After all that, I ask you when was the last time you reccomend a trade to a young person?
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Old 06-12-2018, 11:07 PM
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Seems a lot of the production plants I’ve worked in over the years, some of the younger ones look to the trades. They start as a production worker, then realize that for better money, and more long term stability, the trades are a better option. So anytime an apprentice position comes available, they often have a lot of decent internal applicants.

As to the school system, they really haven’t been recommending trades here since before I was in school. The schools here have all mostly phased out the shops, and letting the community colleges handle it instead.

Heck, the high school machine shop I was in, the teacher had a grand total budget for the year of $300. Materials, cutting tools, everything, for the entire year!!


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  #10  
Old 06-13-2018, 03:46 AM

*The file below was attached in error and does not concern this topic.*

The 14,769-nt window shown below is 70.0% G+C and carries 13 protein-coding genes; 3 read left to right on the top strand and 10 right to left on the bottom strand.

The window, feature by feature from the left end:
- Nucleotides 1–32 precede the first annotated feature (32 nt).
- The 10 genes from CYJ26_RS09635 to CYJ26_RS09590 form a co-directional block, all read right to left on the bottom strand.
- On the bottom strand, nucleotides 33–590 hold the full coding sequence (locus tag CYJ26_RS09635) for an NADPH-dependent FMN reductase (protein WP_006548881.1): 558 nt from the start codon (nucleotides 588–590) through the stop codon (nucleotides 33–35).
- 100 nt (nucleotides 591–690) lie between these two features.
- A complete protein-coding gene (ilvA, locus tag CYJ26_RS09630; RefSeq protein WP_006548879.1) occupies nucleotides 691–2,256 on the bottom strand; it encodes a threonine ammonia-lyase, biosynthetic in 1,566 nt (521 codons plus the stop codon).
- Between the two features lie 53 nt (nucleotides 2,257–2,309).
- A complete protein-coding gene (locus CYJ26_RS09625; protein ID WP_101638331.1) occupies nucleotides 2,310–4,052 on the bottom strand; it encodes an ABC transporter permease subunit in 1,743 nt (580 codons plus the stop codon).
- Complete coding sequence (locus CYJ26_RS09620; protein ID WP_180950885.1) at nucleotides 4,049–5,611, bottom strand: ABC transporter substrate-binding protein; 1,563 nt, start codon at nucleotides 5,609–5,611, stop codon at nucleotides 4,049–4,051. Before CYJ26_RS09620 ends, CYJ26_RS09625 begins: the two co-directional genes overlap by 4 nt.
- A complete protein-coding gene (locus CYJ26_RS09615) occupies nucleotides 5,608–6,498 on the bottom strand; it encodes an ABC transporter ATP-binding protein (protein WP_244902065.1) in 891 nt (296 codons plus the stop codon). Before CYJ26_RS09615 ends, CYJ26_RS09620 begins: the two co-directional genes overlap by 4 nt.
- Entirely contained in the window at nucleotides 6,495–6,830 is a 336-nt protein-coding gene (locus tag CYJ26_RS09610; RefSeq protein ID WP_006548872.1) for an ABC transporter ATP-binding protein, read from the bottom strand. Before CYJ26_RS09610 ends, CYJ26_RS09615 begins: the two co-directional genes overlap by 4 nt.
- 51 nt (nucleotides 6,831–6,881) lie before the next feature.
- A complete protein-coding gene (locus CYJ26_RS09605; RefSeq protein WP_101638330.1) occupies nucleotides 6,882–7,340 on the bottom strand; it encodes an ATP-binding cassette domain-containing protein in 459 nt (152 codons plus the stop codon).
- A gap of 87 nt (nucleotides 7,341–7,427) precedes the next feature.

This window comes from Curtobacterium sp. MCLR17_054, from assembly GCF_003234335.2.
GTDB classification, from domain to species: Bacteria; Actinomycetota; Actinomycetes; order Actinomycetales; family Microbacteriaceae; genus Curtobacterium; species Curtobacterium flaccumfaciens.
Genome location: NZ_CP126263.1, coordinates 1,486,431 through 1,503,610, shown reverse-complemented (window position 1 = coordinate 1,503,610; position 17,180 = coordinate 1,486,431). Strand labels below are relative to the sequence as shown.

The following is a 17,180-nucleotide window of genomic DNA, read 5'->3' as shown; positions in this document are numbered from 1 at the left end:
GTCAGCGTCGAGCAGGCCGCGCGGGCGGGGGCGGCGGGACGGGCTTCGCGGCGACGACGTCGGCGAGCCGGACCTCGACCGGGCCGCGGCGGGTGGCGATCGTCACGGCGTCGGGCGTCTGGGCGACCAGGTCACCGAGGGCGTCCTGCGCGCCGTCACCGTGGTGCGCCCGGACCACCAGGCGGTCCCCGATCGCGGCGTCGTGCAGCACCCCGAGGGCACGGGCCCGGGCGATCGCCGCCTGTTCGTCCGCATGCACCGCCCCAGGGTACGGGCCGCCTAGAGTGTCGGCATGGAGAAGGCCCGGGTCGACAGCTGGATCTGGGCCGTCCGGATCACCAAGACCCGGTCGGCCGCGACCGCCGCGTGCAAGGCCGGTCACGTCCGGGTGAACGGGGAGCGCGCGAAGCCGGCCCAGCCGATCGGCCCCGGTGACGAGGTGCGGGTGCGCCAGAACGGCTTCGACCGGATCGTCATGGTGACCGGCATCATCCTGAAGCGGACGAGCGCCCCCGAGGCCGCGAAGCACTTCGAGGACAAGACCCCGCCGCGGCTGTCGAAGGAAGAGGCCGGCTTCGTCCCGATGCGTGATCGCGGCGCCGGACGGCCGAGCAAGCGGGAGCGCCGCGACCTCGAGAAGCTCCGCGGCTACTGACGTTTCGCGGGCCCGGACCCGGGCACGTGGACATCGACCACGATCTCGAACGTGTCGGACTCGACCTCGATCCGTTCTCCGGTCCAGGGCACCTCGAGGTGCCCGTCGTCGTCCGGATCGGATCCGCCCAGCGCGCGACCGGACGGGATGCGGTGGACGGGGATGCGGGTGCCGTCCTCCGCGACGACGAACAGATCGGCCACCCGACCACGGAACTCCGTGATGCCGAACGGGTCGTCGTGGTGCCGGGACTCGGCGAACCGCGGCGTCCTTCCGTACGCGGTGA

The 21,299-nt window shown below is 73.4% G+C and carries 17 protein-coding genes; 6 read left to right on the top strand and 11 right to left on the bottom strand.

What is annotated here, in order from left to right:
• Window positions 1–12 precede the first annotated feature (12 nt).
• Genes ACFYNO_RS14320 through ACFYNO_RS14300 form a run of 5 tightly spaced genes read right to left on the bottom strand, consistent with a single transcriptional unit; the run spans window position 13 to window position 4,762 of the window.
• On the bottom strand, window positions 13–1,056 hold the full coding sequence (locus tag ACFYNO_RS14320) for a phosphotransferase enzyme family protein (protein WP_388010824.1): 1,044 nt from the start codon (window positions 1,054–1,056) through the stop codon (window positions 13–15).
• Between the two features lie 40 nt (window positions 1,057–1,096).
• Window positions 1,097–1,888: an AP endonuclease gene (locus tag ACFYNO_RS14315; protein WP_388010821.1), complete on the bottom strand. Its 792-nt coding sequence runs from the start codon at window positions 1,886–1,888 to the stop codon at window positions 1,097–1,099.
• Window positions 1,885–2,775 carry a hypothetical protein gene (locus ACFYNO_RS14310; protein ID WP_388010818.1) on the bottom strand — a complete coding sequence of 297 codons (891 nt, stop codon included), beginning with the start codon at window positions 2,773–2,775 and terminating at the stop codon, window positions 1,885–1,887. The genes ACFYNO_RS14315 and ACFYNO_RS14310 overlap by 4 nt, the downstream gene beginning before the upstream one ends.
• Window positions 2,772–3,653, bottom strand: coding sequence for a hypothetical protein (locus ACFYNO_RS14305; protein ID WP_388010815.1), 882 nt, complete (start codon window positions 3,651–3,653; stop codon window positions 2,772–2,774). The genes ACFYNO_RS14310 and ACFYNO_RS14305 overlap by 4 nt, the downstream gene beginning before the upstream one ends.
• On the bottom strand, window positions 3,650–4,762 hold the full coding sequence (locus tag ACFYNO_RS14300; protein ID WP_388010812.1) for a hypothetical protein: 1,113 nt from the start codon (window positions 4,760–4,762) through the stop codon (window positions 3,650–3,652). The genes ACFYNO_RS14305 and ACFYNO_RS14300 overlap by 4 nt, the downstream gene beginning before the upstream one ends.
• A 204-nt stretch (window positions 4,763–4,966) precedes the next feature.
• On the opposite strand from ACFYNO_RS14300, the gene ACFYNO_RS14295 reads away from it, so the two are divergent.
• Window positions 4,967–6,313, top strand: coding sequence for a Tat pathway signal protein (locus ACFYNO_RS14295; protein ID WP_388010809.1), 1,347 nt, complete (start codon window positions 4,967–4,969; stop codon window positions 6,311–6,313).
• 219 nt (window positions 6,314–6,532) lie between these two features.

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Heck, the high school machine shop I was in, the teacher had a grand total budget for the year of $300. Materials, cutting tools, everything, for the entire year!!

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Seems to be some honesty in Canada. in the US someone steals the money and rewrites the books.

At my time in high school, the machine shop teacher would tell me that his budget was around $3000 the same every year.
every year he would place an order for a new mill and never got anything.

As the teacher walked away he said I don't know who is getting the money, it's not the shop!
In the four years all I seen was a few new band saw blades and refilling of the welding bottles.

The teacher would soften the dead centers re-point them on the lathe and harden them again...... ran out of aluminum for casting so students would bring in aluminum cans for the melting pot.